Re: [PATCH 0/9] mm: improve OOM mechanism v2

From: Johannes Weiner
Date: Wed Apr 29 2015 - 08:55:27 EST

On Wed, Apr 29, 2015 at 12:50:37AM +0900, Tetsuo Handa wrote:
> Michal Hocko wrote:
> > On Tue 28-04-15 19:34:47, Tetsuo Handa wrote:
> > [...]
> > > [PATCH 8/9] makes the speed of allocating __GFP_FS pages extremely slow (5
> > > seconds / page) because out_of_memory() serialized by the oom_lock sleeps for
> > > 5 seconds before returning true when the OOM victim got stuck. This throttling
> > > also slows down !__GFP_FS allocations when there is a thread doing a __GFP_FS
> > > allocation, for __alloc_pages_may_oom() is serialized by the oom_lock
> > > regardless of gfp_mask.
> >
> > This is indeed unnecessary.
> >
> > > How long will the OOM victim is blocked when the
> > > allocating task needs to allocate e.g. 1000 !__GFP_FS pages before allowing
> > > the OOM victim waiting at mutex_lock(&inode->i_mutex) to continue? It will be
> > > a too-long-to-wait stall which is effectively a deadlock for users. I think
> > > we should not sleep with the oom_lock held.
> >
> > I do not see why sleeping with oom_lock would be a problem. It simply
> > doesn't make much sense to try to trigger OOM killer when there is/are
> > OOM victims still exiting.
> Because thread A's memory allocation is deferred by threads B, C, D...'s memory
> allocation which are holding (or waiting for) the oom_lock when the OOM victim
> is waiting for thread A's allocation. I think that a memory allocator which
> allocates at average 5 seconds is considered as unusable. If we sleep without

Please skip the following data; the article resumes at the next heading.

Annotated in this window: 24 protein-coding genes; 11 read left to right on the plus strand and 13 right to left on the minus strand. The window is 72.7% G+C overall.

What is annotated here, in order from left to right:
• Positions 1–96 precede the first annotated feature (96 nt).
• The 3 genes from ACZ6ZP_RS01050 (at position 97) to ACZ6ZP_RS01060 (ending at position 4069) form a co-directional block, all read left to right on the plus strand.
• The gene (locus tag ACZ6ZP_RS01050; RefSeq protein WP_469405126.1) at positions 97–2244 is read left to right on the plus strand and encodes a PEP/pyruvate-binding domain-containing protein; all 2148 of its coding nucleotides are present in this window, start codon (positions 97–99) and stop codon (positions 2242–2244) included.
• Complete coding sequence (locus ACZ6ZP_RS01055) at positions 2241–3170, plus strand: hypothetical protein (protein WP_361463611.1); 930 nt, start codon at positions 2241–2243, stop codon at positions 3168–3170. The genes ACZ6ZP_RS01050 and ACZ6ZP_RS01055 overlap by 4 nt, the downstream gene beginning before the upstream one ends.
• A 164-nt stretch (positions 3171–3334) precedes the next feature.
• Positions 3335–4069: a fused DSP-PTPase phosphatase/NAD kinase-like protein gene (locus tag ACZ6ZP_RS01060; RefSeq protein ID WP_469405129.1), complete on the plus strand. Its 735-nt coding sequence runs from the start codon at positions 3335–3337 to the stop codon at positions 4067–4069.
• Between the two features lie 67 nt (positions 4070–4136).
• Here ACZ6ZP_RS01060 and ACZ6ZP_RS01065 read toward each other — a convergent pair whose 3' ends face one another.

> the oom_lock held, the memory allocator can allocate at average
> (5 / number_of_allocating_threads) seconds. Sleeping with the oom_lock held
> can effectively prevent thread A from making progress.

I agree with that. The problem with the sleeping is that it has to be
long enough to give the OOM victim a fair chance to exit, but short
enough to not make the page allocator unusable in case there is a
genuine deadlock. And you are right, the context blocking the OOM
victim from exiting might do a whole string of allocations, not just
one, before releasing any locks.

What we can do to mitigate this is tie the timeout to the setting of
TIF_MEMDIE so that the wait is not 5s from the point of calling
out_of_memory() but from the point of where TIF_MEMDIE was set.
Subsequent allocations will then go straight to the reserves.

> > > (2) oom_kill_process() can determine when to kill next OOM victim.
> > >
> > > (3) oom_scan_process_thread() can take TIF_MEMDIE timeout into
> > > account when choosing an OOM victim.
> >
> > You have heard my opinions about this and I do not plan to repeat them
> > here again.
> Yes, I've heard your opinions. But neither ALLOC_NO_WATERMARKS nor WMARK_OOM
> is a perfect measure for avoiding deadlock. We want to solve "Without any
> extra measures the above situation will result in a deadlock" problem.
> When WMARK_OOM failed to avoid the deadlock, and we don't want to go to
> ALLOC_NO_WATERMARKS, I think somehow choosing and killing more victims is
> the only possible measure. Maybe choosing next OOM victim upon reaching

I also think that the argument against moving on to the next victim is
completely missing the tradeoff we are making here. When the victim
is stuck and we run out of memory reserves, the machine *deadlocks*
while there are still tasks that might be able to release memory.
It's irresponsible not to go after them. Why *shouldn't* we try?
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